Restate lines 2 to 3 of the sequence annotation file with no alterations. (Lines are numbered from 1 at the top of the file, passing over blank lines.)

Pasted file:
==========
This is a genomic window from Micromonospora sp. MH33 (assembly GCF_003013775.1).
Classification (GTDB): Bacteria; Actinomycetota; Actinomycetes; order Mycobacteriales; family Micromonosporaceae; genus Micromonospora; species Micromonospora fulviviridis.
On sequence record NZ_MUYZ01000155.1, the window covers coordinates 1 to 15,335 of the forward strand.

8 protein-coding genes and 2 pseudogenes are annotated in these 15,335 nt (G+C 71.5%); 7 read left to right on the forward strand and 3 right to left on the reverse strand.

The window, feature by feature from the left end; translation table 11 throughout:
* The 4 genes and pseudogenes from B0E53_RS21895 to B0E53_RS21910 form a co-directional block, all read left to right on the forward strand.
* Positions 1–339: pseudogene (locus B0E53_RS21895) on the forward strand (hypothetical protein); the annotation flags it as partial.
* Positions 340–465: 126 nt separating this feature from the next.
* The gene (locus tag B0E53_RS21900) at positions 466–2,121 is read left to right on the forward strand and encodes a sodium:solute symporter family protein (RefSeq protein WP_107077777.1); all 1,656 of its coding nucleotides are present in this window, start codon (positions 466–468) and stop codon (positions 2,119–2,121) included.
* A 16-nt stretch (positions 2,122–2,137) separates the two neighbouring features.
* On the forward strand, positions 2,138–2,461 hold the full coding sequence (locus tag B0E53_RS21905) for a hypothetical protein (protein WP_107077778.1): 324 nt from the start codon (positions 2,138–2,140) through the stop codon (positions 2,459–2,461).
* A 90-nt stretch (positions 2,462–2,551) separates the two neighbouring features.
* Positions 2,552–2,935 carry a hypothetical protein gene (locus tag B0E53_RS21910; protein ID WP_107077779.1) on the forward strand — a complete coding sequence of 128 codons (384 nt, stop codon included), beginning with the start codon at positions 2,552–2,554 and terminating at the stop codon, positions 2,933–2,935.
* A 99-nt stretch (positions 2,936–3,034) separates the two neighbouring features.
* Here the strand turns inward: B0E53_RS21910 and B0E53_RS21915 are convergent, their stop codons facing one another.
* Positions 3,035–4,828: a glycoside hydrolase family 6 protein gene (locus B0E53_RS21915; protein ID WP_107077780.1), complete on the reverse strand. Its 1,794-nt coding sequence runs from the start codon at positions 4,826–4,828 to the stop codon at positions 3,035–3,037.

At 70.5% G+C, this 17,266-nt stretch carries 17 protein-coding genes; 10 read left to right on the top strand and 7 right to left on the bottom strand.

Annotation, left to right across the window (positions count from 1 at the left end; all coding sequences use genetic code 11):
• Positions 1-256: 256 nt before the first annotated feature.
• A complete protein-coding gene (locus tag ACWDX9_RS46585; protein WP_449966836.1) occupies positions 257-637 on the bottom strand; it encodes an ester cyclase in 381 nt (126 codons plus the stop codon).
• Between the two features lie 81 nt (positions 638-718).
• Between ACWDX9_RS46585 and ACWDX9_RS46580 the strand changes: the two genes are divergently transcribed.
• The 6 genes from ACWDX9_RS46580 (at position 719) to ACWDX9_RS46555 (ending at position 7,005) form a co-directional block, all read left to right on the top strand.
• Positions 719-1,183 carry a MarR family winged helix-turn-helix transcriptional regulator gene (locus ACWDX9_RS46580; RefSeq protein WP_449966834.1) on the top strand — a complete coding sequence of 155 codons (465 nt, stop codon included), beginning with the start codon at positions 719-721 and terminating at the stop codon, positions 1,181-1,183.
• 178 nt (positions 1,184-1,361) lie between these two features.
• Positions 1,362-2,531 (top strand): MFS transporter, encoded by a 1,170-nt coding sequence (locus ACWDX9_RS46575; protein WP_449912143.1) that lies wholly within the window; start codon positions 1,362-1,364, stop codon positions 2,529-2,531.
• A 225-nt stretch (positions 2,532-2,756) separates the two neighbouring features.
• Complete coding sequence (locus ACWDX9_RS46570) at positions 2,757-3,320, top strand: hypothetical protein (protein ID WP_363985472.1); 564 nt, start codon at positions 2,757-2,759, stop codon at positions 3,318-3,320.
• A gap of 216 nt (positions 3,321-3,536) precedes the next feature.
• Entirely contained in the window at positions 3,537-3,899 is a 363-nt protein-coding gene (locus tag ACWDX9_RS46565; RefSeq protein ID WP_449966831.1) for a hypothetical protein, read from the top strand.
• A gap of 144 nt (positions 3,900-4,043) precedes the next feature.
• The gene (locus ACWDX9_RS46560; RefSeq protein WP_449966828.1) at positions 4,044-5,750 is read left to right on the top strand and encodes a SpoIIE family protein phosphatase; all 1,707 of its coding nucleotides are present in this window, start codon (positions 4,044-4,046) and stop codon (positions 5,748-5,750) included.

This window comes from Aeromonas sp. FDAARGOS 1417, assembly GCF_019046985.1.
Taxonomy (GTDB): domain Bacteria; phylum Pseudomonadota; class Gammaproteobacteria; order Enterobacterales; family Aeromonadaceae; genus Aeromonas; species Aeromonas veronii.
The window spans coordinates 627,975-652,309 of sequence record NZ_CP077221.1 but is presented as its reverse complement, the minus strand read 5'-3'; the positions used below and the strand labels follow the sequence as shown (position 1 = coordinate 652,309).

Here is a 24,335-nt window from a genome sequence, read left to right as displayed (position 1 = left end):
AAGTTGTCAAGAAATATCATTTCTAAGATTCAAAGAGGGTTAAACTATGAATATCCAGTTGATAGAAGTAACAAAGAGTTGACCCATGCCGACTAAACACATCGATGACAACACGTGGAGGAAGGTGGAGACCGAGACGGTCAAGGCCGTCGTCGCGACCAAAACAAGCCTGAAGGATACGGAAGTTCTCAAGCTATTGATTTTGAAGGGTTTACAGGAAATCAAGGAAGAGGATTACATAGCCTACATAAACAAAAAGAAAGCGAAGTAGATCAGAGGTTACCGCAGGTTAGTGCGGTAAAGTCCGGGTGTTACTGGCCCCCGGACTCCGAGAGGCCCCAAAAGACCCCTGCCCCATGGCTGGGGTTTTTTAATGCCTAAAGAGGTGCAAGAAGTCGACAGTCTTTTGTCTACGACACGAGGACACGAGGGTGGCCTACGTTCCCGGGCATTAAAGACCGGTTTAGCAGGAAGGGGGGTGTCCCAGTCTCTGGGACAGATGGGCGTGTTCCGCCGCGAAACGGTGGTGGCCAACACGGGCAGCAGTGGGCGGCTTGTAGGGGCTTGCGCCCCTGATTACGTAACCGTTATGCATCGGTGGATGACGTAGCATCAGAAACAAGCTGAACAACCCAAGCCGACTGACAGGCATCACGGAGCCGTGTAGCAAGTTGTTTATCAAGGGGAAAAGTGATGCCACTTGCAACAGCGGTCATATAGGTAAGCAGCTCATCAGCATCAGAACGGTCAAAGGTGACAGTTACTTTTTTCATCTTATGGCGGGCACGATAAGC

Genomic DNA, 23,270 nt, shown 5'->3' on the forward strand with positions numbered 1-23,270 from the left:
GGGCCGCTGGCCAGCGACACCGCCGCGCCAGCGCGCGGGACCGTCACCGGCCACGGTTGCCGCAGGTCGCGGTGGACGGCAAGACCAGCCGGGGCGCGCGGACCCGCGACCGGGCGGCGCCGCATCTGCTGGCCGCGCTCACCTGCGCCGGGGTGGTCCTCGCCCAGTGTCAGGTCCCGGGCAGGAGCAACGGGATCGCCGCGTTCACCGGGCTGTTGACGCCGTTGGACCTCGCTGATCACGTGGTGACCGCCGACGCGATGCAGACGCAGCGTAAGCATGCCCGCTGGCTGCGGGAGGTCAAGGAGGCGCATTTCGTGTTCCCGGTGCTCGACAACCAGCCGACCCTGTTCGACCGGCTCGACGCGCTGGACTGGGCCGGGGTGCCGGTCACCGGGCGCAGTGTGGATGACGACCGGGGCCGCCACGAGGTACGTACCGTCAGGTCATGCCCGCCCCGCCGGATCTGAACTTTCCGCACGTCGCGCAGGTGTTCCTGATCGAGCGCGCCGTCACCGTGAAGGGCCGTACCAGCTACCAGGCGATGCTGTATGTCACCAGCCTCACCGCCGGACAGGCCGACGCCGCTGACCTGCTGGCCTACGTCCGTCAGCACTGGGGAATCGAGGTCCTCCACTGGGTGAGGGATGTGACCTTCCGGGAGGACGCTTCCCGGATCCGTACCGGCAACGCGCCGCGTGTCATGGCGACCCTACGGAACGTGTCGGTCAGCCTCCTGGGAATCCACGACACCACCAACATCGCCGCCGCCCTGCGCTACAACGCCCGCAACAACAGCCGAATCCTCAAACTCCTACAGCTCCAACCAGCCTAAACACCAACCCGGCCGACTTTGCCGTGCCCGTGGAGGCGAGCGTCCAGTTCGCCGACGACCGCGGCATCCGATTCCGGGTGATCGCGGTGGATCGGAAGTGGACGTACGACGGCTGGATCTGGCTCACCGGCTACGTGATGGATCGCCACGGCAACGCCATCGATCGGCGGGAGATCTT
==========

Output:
Classification (GTDB): Bacteria; Actinomycetota; Actinomycetes; order Mycobacteriales; family Micromonosporaceae; genus Micromonospora; species Micromonospora fulviviridis.
On sequence record NZ_MUYZ01000155.1, the window covers coordinates 1 to 15,335 of the forward strand.